Hey Sid!

Shirts with Pockets?

Hey Sid!

You ask, Sid answers

Submit a question at heysid@sidmashburn.com

“I read an interview in which you quoted the adage about men whose shirts have pockets working for men whose shirts don’t — yet I’ve never seen you in a shirt without a pocket, including when I met you. I like a pocket because it breaks up the shirt front in a good, interesting way and is practical. What’s your take? Your shirts are great except for two attributes: the fused collars and the way-too-long tails — like Cary Grant in 'North by Northwest' or 'Charade' long.” – Eugene

Hey there, Eugene. Thanks for the the question, and the honest opinions.

Right out of the gate, I’m happy to tell you that your two gripes have a fairly easy solution: Made. To. Measure. I grew up during the Burger King “Have it your way” era… and hey, if you want a different collar or a shorter shirttail, by all means, have it your way! Our MTM shirting program is practically made for this. Pick your fabric and your body, then go to town on the details. Pockets or no pockets. Fused collar, nonfused collar. Make it a popover if you like. We’ve just released our Spring 2023 batch of fabrics so it’s an extra-fantastic time to dip your toe in the custom waters if you haven’t gone there yet.

Sid in front of a sunny mountain landscape wearing one of his own made-to-measure shirt in sky university stripe with a spread collar. He's got few wildflowers in his shirt pocket.

MTM Sid's way, pocket included

The collar fusing happens to be the main difference between our Sport Shirts and our Dress Shirts – the Dress Shirts have a top-fused collar while the Sport Shirts do not. (The one exception to this is the button-down collar shirts in oxford cloth, which we always leave unfused. But 95% of the assortment is Spreads, so hang with me for the sake of simplicity.) This is primarily to give you the crispness and structure that one typically wants in a dress shirt. But if this isn’t your thing, you can opt for a nonfused collar via MTM. Or order any off-the-rack sport shirt.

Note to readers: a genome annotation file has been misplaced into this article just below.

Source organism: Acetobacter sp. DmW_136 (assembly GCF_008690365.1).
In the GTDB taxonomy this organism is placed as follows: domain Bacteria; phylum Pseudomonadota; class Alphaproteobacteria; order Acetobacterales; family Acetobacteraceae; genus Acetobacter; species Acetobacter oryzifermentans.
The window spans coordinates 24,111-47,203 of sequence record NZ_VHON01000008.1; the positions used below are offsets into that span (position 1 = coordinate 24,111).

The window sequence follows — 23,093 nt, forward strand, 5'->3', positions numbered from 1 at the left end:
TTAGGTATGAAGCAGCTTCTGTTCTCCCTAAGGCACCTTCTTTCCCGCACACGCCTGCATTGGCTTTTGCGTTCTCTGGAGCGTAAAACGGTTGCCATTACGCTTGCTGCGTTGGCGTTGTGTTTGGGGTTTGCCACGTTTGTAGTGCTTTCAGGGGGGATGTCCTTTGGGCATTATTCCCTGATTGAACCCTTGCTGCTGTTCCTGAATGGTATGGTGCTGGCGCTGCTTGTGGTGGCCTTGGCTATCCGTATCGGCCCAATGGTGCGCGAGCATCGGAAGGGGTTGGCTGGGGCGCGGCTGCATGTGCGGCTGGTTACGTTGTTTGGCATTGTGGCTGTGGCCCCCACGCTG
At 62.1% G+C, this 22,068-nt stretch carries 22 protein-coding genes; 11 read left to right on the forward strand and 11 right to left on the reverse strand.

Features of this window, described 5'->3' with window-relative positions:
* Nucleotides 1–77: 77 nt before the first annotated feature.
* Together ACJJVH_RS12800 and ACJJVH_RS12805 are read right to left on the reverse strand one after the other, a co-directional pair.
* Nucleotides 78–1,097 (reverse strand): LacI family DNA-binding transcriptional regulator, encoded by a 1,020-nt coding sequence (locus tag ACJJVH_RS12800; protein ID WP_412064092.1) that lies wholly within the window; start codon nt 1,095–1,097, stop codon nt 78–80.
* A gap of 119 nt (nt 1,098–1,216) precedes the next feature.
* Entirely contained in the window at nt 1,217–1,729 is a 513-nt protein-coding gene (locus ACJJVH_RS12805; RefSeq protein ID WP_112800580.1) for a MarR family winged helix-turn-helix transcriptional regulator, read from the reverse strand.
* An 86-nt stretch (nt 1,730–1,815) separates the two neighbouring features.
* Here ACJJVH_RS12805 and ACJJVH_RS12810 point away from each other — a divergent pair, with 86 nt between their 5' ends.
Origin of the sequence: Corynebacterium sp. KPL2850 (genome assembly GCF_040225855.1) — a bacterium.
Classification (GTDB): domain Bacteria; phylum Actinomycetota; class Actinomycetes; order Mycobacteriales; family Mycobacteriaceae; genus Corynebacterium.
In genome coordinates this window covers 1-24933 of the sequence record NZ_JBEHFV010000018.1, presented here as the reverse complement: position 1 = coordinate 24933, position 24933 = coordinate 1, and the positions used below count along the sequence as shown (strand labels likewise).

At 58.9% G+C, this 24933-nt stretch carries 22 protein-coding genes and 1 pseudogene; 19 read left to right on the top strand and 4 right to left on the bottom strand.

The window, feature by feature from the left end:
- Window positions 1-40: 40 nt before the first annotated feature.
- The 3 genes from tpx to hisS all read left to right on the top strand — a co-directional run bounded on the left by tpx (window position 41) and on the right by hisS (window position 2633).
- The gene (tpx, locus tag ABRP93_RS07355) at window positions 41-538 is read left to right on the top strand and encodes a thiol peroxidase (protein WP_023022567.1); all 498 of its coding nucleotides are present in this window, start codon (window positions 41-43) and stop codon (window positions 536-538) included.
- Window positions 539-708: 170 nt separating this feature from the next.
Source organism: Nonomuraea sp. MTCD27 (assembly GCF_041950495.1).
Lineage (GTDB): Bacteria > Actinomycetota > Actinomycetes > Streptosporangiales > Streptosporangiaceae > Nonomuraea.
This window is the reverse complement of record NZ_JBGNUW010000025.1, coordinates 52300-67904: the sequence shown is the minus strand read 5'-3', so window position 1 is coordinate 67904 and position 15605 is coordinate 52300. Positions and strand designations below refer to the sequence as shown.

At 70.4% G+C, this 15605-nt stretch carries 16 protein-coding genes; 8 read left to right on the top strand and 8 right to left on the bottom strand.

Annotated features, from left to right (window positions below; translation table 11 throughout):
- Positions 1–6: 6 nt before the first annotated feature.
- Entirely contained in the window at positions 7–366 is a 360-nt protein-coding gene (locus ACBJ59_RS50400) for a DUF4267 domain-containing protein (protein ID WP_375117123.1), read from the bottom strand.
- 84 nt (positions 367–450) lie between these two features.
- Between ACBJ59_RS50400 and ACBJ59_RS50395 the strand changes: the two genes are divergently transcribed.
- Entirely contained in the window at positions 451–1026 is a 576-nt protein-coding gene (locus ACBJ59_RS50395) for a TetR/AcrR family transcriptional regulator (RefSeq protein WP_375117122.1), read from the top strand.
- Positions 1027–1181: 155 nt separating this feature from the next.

As for the shirttail flying in the wind — by the way, I love Cary Grant in those movies, but don’t remember his shirttail — our tailors in the shop would be happy to trim that down for you. We do this so the shirt stays tucked in if you want it to. I like to have enough room to really move without my shirt coming out of my pants… and you can always take away fabric, but you can’t add more. So it’s there if you need it – but if not, have it your way! Chop it off! And once again, with our MTM program, you can have it made to a shorter length from the get-go.